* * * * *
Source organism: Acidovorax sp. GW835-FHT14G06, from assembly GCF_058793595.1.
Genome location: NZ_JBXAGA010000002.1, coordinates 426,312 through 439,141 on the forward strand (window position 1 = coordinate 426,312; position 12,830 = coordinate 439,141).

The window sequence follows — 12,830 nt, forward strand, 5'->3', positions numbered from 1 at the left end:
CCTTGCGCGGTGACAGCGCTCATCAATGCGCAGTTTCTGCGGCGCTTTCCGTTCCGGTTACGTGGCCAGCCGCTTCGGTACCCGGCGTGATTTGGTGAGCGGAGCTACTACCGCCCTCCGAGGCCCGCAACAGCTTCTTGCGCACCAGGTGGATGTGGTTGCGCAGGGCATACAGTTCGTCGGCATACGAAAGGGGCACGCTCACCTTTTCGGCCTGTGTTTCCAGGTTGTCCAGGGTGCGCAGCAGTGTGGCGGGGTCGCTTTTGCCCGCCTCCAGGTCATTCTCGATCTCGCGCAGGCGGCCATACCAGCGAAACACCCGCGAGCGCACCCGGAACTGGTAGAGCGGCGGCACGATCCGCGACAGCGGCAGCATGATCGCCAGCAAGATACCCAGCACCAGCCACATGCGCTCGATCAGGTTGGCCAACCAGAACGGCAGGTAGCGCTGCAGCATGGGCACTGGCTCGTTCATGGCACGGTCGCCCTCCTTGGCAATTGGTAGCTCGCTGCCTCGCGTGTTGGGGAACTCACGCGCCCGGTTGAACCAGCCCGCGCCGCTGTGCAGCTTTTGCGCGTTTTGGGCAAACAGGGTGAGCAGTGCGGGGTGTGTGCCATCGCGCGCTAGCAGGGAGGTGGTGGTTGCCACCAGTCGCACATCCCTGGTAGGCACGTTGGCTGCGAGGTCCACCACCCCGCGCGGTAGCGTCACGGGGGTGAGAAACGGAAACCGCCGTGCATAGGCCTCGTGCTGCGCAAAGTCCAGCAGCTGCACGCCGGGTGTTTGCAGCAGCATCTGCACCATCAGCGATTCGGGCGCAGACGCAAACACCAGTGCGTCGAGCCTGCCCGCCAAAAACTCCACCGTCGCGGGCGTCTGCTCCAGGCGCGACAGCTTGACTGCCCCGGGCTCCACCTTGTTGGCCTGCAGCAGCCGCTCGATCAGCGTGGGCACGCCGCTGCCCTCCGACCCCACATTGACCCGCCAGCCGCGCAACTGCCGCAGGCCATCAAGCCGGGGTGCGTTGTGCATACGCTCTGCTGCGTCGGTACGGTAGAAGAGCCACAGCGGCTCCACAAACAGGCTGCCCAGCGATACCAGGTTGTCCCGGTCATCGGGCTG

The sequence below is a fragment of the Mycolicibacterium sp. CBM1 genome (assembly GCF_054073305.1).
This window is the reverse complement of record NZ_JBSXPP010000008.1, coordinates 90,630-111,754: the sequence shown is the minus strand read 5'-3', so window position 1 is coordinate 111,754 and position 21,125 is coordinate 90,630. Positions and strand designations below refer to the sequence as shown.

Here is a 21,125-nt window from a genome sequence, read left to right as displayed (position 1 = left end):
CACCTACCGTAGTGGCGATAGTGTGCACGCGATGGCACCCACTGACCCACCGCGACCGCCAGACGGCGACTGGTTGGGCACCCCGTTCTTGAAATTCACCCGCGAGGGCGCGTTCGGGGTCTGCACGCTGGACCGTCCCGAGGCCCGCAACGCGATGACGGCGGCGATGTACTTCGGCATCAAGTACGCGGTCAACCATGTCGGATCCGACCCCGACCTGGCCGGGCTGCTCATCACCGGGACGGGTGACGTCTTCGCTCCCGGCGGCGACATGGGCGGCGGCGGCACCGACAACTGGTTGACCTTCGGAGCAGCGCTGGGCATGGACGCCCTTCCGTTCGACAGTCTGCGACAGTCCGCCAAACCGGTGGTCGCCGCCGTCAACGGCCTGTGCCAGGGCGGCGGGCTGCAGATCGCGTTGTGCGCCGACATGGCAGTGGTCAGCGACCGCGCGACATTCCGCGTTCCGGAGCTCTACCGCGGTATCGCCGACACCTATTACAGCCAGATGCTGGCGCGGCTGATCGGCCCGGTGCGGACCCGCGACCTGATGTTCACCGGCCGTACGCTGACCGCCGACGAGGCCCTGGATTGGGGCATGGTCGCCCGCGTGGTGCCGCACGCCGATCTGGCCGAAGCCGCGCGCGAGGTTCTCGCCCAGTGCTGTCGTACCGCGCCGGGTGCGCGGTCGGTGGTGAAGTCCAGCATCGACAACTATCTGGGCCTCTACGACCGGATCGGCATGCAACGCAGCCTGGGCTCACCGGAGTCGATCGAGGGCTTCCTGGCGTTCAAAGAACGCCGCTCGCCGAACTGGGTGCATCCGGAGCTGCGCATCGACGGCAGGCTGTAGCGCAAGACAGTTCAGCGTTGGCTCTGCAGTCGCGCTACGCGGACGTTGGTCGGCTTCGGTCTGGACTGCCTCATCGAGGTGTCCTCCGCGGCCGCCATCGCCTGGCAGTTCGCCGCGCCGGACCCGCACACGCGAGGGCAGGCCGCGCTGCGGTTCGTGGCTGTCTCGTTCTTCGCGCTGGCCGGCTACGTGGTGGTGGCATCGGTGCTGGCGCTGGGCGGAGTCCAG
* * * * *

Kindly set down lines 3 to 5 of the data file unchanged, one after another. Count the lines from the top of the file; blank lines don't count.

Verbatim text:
The window sequence follows — 12,830 nt, forward strand, 5'->3', positions numbered from 1 at the left end:
CCTTGCGCGGTGACAGCGCTCATCAATGCGCAGTTTCTGCGGCGCTTTCCGTTCCGGTTACGTGGCCAGCCGCTTCGGTACCCGGCGTGATTTGGTGAGCGGAGCTACTACCGCCCTCCGAGGCCCGCAACAGCTTCTTGCGCACCAGGTGGATGTGGTTGCGCAGGGCATACAGTTCGTCGGCATACGAAAGGGGCACGCTCACCTTTTCGGCCTGTGTTTCCAGGTTGTCCAGGGTGCGCAGCAGTGTGGCGGGGTCGCTTTTGCCCGCCTCCAGGTCATTCTCGATCTCGCGCAGGCGGCCATACCAGCGAAACACCCGCGAGCGCACCCGGAACTGGTAGAGCGGCGGCACGATCCGCGACAGCGGCAGCATGATCGCCAGCAAGATACCCAGCACCAGCCACATGCGCTCGATCAGGTTGGCCAACCAGAACGGCAGGTAGCGCTGCAGCATGGGCACTGGCTCGTTCATGGCACGGTCGCCCTCCTTGGCAATTGGTAGCTCGCTGCCTCGCGTGTTGGGGAACTCACGCGCCCGGTTGAACCAGCCCGCGCCGCTGTGCAGCTTTTGCGCGTTTTGGGCAAACAGGGTGAGCAGTGCGGGGTGTGTGCCATCGCGCGCTAGCAGGGAGGTGGTGGTTGCCACCAGTCGCACATCCCTGGTAGGCACGTTGGCTGCGAGGTCCACCACCCCGCGCGGTAGCGTCACGGGGGTGAGAAACGGAAACCGCCGTGCATAGGCCTCGTGCTGCGCAAAGTCCAGCAGCTGCACGCCGGGTGTTTGCAGCAGCATCTGCACCATCAGCGATTCGGGCGCAGACGCAAACACCAGTGCGTCGAGCCTGCCCGCCAAAAACTCCACCGTCGCGGGCGTCTGCTCCAGGCGCGACAGCTTGACTGCCCCGGGCTCCACCTTGTTGGCCTGCAGCAGCCGCTCGATCAGCGTGGGCACGCCGCTGCCCTCCGACCCCACATTGACCCGCCAGCCGCGCAACTGCCGCAGGCCATCAAGCCGGGGTGCGTTGTGCATACGCTCTGCTGCGTCGGTACGGTAGAAGAGCCACAGCGGCTCCACAAACAGGCTGCCCAGCGATACCAGGTTGTCCCGGTCATCGGGCTG

The sequence below is a fragment of the Mycolicibacterium sp. CBM1 genome (assembly GCF_054073305.1).